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INEC and the Voter Register

INEC and the Voter Register

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editorial

All the stakeholders must ensure the register is credible

In the aftermath of the impunity recorded during the last local government election in Kano State where underage voting was allegedly widespread, many Nigerians had expressed the urgent need to clean up the National Voter Register. Even if the outcome of the investigation into the Kano affair largely vindicated the Independent National Electoral Commission (INEC), since its voter register was largely abandoned during the conduct of the exercise, the electoral body is acutely aware of the need to audit and sanitise the voter register: the credibility of the next election, as in any other, is contingent on a credible voter register.

To the extent that the voter register could do with some improvement, we urge all the political parties to begin engaging the process. Indeed, INEC Chairman, Professor Mahmood Yakubu, last week expressed the need for collaboration between the electoral body and all critical stakeholders “to continue to update and improve the national register of voters to eliminate all ineligible registrants from it, including dead persons, aliens and underage registrants.”

Even if the panel that investigated the complaints in the Kano local government election absolved INEC of blame, the panel was bold enough to establish that in some cases, underage voting indeed took place in certain areas during the election. But underage voting is not restricted to Kano, it is a national problem.

But the law is very clear: only those who are 18 years and above can vote. Fortunately, the INEC has done admirably in ensuring that all the relevant stakeholders are given copies of the national voter register in accordance with the law, to read, scrutinise and make complaints to the electoral body when necessary. For instance, last February, INEC gave copies of the register to all the 68 registered political parties containing names of the four million new voters registered in 2017.

Aside political parties whose officials need to assist INEC by scrutinising the register, other stakeholders, especially civil society groups, should also do same by pointing out names of ineligible registrants. That is the only way to safeguard the credibility of the registration process. Meanwhile, INEC has its job cut out because registering new voters and collecting permanent voter cards (PVCs) have also become worrisome issues.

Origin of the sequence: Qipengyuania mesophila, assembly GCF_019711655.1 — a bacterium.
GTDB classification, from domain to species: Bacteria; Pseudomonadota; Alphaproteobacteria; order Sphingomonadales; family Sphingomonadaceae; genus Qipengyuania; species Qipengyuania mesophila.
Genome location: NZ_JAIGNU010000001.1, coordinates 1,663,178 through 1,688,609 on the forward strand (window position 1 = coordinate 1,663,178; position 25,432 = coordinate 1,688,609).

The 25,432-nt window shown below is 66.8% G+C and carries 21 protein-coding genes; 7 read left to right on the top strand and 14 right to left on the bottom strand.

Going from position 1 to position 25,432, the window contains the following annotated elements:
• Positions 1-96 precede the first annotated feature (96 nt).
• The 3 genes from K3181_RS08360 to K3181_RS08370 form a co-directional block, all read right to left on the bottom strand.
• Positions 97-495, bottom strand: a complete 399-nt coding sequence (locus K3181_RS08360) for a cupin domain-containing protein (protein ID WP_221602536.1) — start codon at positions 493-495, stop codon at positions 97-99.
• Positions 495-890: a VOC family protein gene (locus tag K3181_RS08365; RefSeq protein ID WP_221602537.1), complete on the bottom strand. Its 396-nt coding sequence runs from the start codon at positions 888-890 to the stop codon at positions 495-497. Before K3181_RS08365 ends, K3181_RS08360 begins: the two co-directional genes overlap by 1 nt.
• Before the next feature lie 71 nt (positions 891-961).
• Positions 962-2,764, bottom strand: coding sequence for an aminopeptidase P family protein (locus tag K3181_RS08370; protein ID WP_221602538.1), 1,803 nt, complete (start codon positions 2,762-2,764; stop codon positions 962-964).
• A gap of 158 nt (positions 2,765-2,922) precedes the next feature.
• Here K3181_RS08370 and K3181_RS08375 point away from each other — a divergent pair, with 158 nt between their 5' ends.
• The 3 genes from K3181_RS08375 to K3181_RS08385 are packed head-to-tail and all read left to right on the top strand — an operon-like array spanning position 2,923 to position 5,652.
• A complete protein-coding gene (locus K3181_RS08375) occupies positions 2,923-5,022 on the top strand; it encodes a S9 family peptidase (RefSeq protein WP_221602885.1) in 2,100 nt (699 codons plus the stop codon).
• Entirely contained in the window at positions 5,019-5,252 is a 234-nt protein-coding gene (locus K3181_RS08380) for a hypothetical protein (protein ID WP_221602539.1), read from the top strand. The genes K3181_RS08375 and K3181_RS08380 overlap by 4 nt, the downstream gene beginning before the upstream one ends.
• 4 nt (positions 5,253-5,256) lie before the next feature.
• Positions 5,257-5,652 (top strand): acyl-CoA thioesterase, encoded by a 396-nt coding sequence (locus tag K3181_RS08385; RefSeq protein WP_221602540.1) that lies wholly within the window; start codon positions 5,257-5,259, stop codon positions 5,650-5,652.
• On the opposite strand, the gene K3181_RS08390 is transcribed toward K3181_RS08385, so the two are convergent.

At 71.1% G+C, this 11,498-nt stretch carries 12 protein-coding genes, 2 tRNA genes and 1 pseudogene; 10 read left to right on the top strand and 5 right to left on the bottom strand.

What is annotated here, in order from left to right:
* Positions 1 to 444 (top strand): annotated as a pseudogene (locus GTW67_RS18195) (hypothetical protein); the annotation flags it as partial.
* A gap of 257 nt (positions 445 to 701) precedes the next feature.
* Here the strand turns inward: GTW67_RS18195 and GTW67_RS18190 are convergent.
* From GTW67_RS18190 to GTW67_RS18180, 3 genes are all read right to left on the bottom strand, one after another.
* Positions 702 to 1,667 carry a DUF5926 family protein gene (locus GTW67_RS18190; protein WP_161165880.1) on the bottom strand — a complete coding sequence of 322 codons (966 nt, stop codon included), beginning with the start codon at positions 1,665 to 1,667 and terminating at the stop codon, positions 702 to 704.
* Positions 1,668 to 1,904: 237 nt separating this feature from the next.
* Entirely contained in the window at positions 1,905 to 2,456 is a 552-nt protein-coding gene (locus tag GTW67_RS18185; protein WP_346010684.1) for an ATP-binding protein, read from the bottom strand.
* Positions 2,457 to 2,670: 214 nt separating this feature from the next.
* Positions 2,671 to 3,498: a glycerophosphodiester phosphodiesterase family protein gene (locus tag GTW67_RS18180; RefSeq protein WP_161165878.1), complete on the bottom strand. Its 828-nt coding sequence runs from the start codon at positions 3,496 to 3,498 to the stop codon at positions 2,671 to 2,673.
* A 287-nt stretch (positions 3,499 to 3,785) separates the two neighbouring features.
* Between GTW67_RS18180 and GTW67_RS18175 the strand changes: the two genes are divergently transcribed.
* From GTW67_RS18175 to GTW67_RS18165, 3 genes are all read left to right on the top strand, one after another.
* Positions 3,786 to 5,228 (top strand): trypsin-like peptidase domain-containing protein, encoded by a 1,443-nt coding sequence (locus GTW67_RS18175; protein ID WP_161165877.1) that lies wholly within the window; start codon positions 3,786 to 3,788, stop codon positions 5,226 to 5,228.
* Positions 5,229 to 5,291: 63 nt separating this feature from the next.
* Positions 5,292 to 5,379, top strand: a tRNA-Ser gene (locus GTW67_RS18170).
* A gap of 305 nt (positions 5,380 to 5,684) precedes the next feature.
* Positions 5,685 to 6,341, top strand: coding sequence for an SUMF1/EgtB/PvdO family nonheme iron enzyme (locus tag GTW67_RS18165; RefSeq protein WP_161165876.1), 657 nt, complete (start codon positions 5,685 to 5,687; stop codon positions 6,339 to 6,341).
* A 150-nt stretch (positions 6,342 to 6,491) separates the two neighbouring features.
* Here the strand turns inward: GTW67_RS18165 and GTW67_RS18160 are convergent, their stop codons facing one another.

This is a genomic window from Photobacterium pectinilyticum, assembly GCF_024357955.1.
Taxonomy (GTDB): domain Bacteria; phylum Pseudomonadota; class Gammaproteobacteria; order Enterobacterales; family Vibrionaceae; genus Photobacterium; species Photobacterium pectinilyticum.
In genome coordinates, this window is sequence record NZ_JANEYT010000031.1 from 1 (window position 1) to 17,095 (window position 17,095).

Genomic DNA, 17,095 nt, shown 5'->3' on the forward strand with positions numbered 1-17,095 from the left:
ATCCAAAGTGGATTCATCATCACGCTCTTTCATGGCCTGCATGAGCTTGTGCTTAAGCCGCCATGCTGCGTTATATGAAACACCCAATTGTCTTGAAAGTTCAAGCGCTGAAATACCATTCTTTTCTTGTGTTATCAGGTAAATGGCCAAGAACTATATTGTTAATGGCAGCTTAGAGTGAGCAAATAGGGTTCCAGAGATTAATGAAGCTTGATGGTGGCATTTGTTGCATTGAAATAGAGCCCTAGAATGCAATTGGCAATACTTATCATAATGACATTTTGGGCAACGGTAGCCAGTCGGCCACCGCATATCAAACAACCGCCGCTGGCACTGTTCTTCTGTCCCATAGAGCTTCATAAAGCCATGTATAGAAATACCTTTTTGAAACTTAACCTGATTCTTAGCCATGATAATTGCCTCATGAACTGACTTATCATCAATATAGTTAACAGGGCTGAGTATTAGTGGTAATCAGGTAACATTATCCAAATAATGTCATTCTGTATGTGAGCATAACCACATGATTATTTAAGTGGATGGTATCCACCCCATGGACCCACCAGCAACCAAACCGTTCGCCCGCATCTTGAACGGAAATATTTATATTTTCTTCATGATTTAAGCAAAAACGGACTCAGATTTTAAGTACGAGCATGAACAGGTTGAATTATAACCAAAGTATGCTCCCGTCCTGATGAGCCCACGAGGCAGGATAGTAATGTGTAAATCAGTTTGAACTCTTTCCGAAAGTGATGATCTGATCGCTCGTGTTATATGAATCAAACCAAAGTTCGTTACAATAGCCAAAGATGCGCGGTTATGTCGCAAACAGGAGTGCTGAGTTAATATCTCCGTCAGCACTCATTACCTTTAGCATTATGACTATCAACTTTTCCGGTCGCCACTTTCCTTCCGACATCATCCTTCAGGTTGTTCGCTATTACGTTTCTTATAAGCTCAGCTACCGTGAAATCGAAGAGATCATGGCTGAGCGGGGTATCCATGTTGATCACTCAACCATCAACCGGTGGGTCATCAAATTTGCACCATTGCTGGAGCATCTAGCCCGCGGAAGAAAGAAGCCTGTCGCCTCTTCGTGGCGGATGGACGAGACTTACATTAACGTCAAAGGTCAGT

Even though INEC has reportedly registered millions of fresh voters since last July through the continuous voter registration, there were reports of people queuing up for hours without being registered, particularly in heavily populated places. INEC has to address the challenge thrown up by these prospective registrants, by perhaps deploying more resources in terms of manpower and materials to the centres. There is also the need to step up the awareness campaign for those who have not been able, for one reason or the other, pick up their PVCs. According to reports, Lagos has in excess of 1.4 million voter cards yet to be collected, most apparently due to the uncertainties and the logistics of travelling to the local government headquarters without success. Thus INEC has the additional duty of discentralising the collection by moving the PVCs collection centres closer to the people – to make the exercise less cumbersome.

It is apparent that the task is an uneasy one for INEC, particularly in times of paucity of funds. But these are things that must be accomplished before February 2019 so as to create a level playing field for all candidates, all political parties and to conduct the general election in accordance with global professional standards. The commission has conducted its affairs remarkably well to date but the bigger challenge is ahead and we hope Prof. Yakubu will build on the success recorded by his predecessor by giving Nigerians credible elections next year.

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